MFK Fisher’s “The Gastronomical Me”

On my night table sat two new books, purchased–somewhat irresponsibly–in hardcover: “Heat” and “The Omnivore’s Dilemma.” My rule about hardcover is this: only buy something in hardcover if you’re going to read it right away. Well I read the first few chapters of “Heat,” thoroughly enjoyed them but felt that because it was based on an article I’d read several times (a profile of Mario Batali which appeared in The New Yorker a few years ago and which immediately became one of my favorite pieces of food journalism) the book didn’t feel very fresh. It felt like yesterday’s leftovers whipped into something new and delicious but still–at its core–leftovers. And then “The Omnivore’s Dilemma,” which everyone is raving over, is crisply written and smart and brainy but, as I turned the pages, it felt too nutritious, too good for me, too “this will improve my understanding of food” as opposed to something sexy, seductive and naughty. What was I craving? What did I need? A soft female voice called from the other room, the room where I keep my food books on a wobbly bookshelf. I followed the sound, the deep resonant voice and when I found its source, I knew this was what I needed, precisely the kind of book I need to read right now in my life: MFK Fisher’s “The Gastronomical Me.”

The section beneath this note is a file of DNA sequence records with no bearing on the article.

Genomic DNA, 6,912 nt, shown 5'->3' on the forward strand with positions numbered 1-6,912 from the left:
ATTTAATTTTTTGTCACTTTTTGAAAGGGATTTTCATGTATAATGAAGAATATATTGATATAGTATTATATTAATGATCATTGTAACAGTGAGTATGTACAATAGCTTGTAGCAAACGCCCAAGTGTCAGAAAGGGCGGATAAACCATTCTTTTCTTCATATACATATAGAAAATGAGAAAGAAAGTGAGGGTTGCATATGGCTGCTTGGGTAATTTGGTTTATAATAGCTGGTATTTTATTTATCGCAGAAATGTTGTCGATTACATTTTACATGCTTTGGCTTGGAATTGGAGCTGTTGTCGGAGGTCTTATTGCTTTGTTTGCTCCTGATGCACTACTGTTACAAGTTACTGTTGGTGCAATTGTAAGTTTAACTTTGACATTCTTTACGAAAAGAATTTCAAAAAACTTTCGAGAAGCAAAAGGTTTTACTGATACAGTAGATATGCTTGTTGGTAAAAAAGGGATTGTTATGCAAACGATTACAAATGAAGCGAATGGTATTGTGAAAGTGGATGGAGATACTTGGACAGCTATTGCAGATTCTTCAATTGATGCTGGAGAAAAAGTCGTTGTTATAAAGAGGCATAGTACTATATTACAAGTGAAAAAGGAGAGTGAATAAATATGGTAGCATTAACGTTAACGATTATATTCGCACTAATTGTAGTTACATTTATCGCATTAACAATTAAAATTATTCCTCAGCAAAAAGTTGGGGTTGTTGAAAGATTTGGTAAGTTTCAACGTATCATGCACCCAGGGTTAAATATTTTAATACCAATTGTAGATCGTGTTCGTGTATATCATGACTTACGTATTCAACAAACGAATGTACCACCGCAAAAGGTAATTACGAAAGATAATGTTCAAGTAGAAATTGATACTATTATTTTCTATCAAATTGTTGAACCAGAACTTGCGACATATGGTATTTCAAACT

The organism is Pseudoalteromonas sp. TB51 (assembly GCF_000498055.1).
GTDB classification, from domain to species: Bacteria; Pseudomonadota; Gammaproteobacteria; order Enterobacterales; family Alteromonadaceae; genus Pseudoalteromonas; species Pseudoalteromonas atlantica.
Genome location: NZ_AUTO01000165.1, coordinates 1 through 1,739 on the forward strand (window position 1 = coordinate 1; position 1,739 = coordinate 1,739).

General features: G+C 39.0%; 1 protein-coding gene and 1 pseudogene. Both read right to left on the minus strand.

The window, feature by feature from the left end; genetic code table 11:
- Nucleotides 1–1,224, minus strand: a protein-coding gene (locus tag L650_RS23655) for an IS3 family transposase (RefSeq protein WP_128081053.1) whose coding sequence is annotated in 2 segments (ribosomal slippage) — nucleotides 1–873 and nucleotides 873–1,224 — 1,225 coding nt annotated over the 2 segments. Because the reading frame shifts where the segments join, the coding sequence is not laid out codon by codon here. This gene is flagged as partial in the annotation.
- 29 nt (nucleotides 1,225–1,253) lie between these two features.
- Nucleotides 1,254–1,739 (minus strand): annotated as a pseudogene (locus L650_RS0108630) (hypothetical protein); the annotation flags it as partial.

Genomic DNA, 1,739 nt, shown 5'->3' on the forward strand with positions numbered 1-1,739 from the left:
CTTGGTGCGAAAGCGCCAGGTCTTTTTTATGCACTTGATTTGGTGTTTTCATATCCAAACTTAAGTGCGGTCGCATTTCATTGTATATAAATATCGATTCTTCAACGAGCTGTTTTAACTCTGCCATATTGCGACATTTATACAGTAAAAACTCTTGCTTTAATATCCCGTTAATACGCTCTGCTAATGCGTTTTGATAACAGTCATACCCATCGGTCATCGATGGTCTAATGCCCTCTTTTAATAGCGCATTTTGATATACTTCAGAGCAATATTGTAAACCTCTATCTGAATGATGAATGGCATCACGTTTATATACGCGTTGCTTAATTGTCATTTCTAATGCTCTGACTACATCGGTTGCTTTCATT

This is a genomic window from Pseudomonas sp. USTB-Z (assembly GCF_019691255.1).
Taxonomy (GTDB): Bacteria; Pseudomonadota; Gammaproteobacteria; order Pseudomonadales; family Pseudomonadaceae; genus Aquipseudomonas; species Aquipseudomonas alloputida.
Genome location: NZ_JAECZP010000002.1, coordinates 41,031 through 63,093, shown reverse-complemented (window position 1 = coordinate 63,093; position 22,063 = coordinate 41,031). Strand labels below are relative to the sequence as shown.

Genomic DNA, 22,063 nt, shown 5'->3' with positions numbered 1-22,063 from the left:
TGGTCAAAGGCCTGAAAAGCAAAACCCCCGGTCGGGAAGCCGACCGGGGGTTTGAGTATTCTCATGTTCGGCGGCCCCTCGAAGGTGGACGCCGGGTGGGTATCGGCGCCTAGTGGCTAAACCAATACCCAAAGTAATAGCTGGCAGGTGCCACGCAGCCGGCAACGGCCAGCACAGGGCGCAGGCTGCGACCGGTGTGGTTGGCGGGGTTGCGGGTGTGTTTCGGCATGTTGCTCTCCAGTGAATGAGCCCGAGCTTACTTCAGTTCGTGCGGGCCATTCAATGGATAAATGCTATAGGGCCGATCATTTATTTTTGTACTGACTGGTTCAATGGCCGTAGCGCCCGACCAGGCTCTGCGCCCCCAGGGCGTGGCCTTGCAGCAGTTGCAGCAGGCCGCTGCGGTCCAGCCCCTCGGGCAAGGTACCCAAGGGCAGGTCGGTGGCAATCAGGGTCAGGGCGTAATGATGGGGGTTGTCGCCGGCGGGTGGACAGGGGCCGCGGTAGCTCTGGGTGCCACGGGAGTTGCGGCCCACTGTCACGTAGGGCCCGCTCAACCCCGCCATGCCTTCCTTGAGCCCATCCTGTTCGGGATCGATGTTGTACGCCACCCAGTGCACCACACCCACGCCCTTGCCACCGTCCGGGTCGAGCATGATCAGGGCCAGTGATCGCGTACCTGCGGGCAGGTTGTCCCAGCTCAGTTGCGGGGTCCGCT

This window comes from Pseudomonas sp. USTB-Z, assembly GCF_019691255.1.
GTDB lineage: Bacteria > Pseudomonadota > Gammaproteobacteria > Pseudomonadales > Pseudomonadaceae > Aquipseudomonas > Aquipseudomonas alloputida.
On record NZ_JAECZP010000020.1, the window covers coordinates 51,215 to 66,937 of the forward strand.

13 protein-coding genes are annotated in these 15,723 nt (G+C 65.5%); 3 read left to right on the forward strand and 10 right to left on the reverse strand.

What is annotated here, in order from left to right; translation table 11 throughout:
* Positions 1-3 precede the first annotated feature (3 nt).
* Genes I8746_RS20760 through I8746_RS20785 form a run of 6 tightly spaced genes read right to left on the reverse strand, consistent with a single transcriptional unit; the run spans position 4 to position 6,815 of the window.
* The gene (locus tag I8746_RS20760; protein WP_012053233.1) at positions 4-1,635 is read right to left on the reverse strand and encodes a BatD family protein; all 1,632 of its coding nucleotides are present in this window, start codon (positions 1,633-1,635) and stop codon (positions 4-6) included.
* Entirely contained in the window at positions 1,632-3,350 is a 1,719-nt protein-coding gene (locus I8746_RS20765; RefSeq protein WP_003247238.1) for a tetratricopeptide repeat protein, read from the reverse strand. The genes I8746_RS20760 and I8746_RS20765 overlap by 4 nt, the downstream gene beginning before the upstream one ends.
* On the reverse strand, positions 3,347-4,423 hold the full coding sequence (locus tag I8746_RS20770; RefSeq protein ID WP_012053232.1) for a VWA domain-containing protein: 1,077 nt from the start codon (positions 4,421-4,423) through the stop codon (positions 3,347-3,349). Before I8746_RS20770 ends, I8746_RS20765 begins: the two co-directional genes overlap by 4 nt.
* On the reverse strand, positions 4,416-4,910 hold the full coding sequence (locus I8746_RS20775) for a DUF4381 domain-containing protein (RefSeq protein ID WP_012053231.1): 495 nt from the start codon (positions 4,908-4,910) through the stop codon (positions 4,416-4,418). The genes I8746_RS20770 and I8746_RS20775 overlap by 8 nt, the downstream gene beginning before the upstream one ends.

Mary Frances Kennedy Fisher is an artist, a true artist, a craftsman with words who can tell a story so deftly that it sears itself into your brain permanently: her memories become your memories, her stories become your stories and suddenly you can’t remember if it was her grandmother or your grandmother who made jams in the kitchen, when you were young, while you watched and tasted the strawberry froth left over in the bowl. Was that you or Mary Frances on a cruise ship sailing back from Europe with Germans on board saluting Hitler as the waiter brings out dinner?

There’s a dream magic to this book–it’s so careful and smart and yet loose and funny in a way that only a real artist can make it. And the stories! These stories are unforgettable. Whether pulling her sister out of a convent to take her out for beer or riding a train into Austria with a political prisoner on board who makes a run for his life with deadly results, this is not a food book: it’s an action movie, it’s a poem, it’s a celebration and yet a deeply honest account of a human life. And, my God, what a life. To have lived a week in MFK’s shoes would fill many of our lifetimes.

There’s no snobbery to this book, there’s only honesty. It’s a very hard book to write about because it’s so personal. It submerges you into the mind of a profoundly intelligent, deeply passionate person and if you’re lucky enough to spend time there, you’ll come out changed, with your vision clearer and your lust for living (and eating) enhanced. And as it goes back on the shelf in the other room and I return to those books on my nightstand (which have been trumped by a book on 9/11, “The Looming Tower,” which feels like a responsible thing to read these days), I know that her voice might still call to me, beckoning me to return to the soft embrace of her prose, the cool snap of her humor, the clear tonic of her imagery. And though many books will grace my nightstand as I get older, one thing’s for sure: there will always be room on there for Mary Frances Kennedy Fisher.


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